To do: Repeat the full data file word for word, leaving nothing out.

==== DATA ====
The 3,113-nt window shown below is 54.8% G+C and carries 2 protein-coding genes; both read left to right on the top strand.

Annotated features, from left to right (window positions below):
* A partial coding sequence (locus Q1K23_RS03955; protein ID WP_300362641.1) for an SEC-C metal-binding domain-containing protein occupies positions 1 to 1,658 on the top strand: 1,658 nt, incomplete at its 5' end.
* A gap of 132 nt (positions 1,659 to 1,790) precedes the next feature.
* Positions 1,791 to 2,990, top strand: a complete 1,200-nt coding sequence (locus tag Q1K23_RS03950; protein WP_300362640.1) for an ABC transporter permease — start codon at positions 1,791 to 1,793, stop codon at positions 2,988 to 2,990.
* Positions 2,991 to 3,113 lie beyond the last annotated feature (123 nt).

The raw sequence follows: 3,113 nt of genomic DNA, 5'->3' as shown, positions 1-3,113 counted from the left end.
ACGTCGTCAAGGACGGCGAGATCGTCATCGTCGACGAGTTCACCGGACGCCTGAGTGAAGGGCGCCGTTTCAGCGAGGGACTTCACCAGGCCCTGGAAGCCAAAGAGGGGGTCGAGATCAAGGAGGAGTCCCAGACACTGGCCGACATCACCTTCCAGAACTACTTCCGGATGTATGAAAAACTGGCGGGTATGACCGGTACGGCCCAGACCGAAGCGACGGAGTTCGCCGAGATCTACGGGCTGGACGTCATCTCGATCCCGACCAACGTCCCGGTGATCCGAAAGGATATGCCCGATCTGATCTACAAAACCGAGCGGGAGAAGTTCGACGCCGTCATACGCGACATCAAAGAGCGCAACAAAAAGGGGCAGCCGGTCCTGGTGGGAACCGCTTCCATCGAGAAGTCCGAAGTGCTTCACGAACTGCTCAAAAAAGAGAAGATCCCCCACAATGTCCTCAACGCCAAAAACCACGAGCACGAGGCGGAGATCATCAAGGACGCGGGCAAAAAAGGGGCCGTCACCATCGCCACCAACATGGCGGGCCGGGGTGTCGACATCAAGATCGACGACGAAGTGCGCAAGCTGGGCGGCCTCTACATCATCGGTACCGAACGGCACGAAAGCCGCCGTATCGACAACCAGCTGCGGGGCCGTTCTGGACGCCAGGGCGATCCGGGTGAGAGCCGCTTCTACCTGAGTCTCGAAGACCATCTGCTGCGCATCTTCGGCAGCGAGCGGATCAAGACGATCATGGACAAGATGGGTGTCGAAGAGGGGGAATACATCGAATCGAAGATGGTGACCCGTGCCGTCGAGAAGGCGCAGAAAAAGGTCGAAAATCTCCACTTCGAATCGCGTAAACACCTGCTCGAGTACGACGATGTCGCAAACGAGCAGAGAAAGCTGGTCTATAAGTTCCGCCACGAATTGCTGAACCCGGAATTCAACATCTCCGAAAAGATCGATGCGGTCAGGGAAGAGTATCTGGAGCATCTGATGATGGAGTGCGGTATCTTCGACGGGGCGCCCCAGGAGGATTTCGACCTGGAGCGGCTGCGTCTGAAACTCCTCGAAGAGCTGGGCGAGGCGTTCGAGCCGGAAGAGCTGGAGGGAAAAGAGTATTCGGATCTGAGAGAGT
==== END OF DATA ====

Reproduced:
The 3,113-nt window shown below is 54.8% G+C and carries 2 protein-coding genes; both read left to right on the top strand.

Annotated features, from left to right (window positions below):
* A partial coding sequence (locus Q1K23_RS03955; protein ID WP_300362641.1) for an SEC-C metal-binding domain-containing protein occupies positions 1 to 1,658 on the top strand: 1,658 nt, incomplete at its 5' end.
* A gap of 132 nt (positions 1,659 to 1,790) precedes the next feature.
* Positions 1,791 to 2,990, top strand: a complete 1,200-nt coding sequence (locus tag Q1K23_RS03950; protein WP_300362640.1) for an ABC transporter permease — start codon at positions 1,791 to 1,793, stop codon at positions 2,988 to 2,990.
* Positions 2,991 to 3,113 lie beyond the last annotated feature (123 nt).

The raw sequence follows: 3,113 nt of genomic DNA, 5'->3' as shown, positions 1-3,113 counted from the left end.
ACGTCGTCAAGGACGGCGAGATCGTCATCGTCGACGAGTTCACCGGACGCCTGAGTGAAGGGCGCCGTTTCAGCGAGGGACTTCACCAGGCCCTGGAAGCCAAAGAGGGGGTCGAGATCAAGGAGGAGTCCCAGACACTGGCCGACATCACCTTCCAGAACTACTTCCGGATGTATGAAAAACTGGCGGGTATGACCGGTACGGCCCAGACCGAAGCGACGGAGTTCGCCGAGATCTACGGGCTGGACGTCATCTCGATCCCGACCAACGTCCCGGTGATCCGAAAGGATATGCCCGATCTGATCTACAAAACCGAGCGGGAGAAGTTCGACGCCGTCATACGCGACATCAAAGAGCGCAACAAAAAGGGGCAGCCGGTCCTGGTGGGAACCGCTTCCATCGAGAAGTCCGAAGTGCTTCACGAACTGCTCAAAAAAGAGAAGATCCCCCACAATGTCCTCAACGCCAAAAACCACGAGCACGAGGCGGAGATCATCAAGGACGCGGGCAAAAAAGGGGCCGTCACCATCGCCACCAACATGGCGGGCCGGGGTGTCGACATCAAGATCGACGACGAAGTGCGCAAGCTGGGCGGCCTCTACATCATCGGTACCGAACGGCACGAAAGCCGCCGTATCGACAACCAGCTGCGGGGCCGTTCTGGACGCCAGGGCGATCCGGGTGAGAGCCGCTTCTACCTGAGTCTCGAAGACCATCTGCTGCGCATCTTCGGCAGCGAGCGGATCAAGACGATCATGGACAAGATGGGTGTCGAAGAGGGGGAATACATCGAATCGAAGATGGTGACCCGTGCCGTCGAGAAGGCGCAGAAAAAGGTCGAAAATCTCCACTTCGAATCGCGTAAACACCTGCTCGAGTACGACGATGTCGCAAACGAGCAGAGAAAGCTGGTCTATAAGTTCCGCCACGAATTGCTGAACCCGGAATTCAACATCTCCGAAAAGATCGATGCGGTCAGGGAAGAGTATCTGGAGCATCTGATGATGGAGTGCGGTATCTTCGACGGGGCGCCCCAGGAGGATTTCGACCTGGAGCGGCTGCGTCTGAAACTCCTCGAAGAGCTGGGCGAGGCGTTCGAGCCGGAAGAGCTGGAGGGAAAAGAGTATTCGGATCTGAGAGAGT